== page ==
Colombian Tamales (Arriero Style)


It is no surprise that the number one recipe I am asked about from my readers and YouTube subscribers is Colombian tamales. Why? Because they’re simply out of this world delicious! And just like empanadas, buñuelos and natilla, they are very popular during the Christmas season. Colombian tamales are so popular that you will find different types of tamales all over the country such as Tolimenses (from the department of Tolima), Santafereños (from the departments of Cundinamarca and Boyacá), hallacas (from the Llanos Orientales or Eastern Plains), Arrieros (from Colombia’s coffee region and Antioquia), among others. Each version has different ingredients and different ways of making them but the two things they have in common are the use of corn meal and banana leaves to wrap them.

Versión en español

Because recipes also very from family to family or one person to another, I was not able to learn how to really make them until I made them with my husband’s family some years ago in Colombia. Whenever I asked people for their recipe or technique, they would give me this long list of ingredients and instructions which were very hard to understand for some reason. Another thing they were not specific about was whether they were boiled or steamed and how long I needed to cook them for. So, of course, every time I tried to make them myself I would fail miserably. The one thing I did while I made them with my husband’s family was pay attention to everything my mother-in-law was telling my sisters-in-law and my husband, “clean the leaves really well so they’re not dirty”, “make sure the guiso doesn’t stick to the pan”, “don’t let the dough dry out too much” and “make sure each one has a sprig of parsley”, which is her own personal touch. I kept mental notes of everything we did that day and my sister-in-law, Doris, also gave me a typed recipe of the tamales we had made, which were AMAZING! Time consuming of course, but so worth it!

The recipe I’m sharing with you today is based on the recipe of the tamales my husband grew up eating with a few minor changes of my own. And in case you were wondering, they are steamed so that water doesn’t get into the tamales during the cooking process making them bland and watery. Mystery solved!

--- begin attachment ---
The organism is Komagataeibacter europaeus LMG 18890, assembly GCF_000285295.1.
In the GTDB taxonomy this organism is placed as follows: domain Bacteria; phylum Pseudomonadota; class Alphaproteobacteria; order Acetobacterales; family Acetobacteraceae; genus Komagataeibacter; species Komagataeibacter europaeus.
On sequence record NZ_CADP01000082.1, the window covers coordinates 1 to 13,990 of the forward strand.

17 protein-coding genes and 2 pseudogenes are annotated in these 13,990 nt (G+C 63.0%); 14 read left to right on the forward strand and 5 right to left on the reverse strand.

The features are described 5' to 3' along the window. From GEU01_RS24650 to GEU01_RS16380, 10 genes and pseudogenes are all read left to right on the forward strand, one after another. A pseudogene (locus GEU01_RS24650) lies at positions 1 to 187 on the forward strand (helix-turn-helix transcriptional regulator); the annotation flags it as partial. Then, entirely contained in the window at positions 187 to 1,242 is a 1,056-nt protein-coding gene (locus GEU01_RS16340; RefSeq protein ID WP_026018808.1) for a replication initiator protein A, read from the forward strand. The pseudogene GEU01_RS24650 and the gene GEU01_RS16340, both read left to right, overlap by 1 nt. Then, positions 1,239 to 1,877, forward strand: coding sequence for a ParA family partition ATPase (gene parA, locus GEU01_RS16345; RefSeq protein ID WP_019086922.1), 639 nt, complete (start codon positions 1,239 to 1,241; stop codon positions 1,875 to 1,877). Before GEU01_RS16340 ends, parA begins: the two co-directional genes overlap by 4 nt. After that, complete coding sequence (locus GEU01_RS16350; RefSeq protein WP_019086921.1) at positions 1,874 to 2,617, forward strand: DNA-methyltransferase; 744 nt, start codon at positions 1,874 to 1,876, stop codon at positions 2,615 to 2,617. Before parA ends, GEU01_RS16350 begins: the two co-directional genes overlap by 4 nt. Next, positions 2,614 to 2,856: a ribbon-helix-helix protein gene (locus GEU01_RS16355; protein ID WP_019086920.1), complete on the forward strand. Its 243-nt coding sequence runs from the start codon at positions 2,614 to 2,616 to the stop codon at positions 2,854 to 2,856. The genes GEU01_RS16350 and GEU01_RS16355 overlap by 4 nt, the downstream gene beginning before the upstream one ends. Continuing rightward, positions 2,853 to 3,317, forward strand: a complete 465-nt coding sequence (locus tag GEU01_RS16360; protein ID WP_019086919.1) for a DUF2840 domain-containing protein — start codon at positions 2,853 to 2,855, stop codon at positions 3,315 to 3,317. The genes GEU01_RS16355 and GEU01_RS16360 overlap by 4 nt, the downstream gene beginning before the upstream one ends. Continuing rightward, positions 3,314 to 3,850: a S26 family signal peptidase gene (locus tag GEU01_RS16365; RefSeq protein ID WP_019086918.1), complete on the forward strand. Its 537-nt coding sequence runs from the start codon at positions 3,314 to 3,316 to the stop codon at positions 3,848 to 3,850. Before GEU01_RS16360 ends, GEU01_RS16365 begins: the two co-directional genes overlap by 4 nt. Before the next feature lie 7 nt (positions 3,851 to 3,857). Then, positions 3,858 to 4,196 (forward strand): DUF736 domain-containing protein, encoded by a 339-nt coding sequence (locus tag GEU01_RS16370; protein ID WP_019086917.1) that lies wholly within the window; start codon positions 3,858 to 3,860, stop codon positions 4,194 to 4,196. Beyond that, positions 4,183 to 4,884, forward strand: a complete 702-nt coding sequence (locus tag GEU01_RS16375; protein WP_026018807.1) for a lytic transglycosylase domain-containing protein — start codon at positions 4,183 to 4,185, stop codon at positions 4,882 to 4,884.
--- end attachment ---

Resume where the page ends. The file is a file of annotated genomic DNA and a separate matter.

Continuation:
¡Buen Provecho!



Colombian Tamales (Arriero Style)

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Serves: 15


  • ½ white onion
  • 4 green onions, stalks only
  • 5 garlic cloves
  • 4 tbsp food coloring/all-purpose seasoning (Triguisar, Sazón Goya or homemade)
  • Salt and pepper to taste
  • 2 cups water
    Guiso (Seasoned Sauce)
  • 2 tbsp olive oil
  • ½ white onion or 3 shallots, finely chopped
  • 2 garlic cloves, finely chopped
  • ½ red bell pepper, finely chopped
  • 1 chicken bouillon
  • 1 tsp food coloring/all-purpose seasoning (Triguisar, Sazón Goya or homemade)
  • Salt and pepper to taste
  • 4 tomatoes without seeds, finely chopped
  • 1 lb county style pork ribs, cut into 15 pieces
  • 1 lb pork meat to your liking (ex. pork steaks or pork loin), cut into 15 pieces
  • 1 lb pork belly, cut into 15 pieces
  • 4 medium red potatoes
  • 3 medium carrots
  • 15 sprigs Italian parsley
  • Water, salt and food coloring/all-purpose seasoning (Triguisar, Sazón Goya or homemade) to taste
    Masa (Dough)
  • 8 cups water
  • 1 chicken bouillon
  • 1 tbsp food coloring/all-purpose seasoning (Triguisar, Sazón Goya or homemade)
  • 1 tsp onion powder
  • 1 tsp garlic powder
  • Salt to taste
  • 1 lb pre-cooked white corn meal
  • 1 cup frozen or raw sweet peas
  • 3 16 oz bags frozen banana leaves
  • Butcher string


  1. Day 1. The night before, blend all the marinade ingredients in a blender or food processor.
  2. Put the pork meat in one or two large bowls and add the marinade. Cover and refrigerate overnight.
  3. If you're using frozen banana leaves, you can thaw them out by leaving them in the fridge overnight.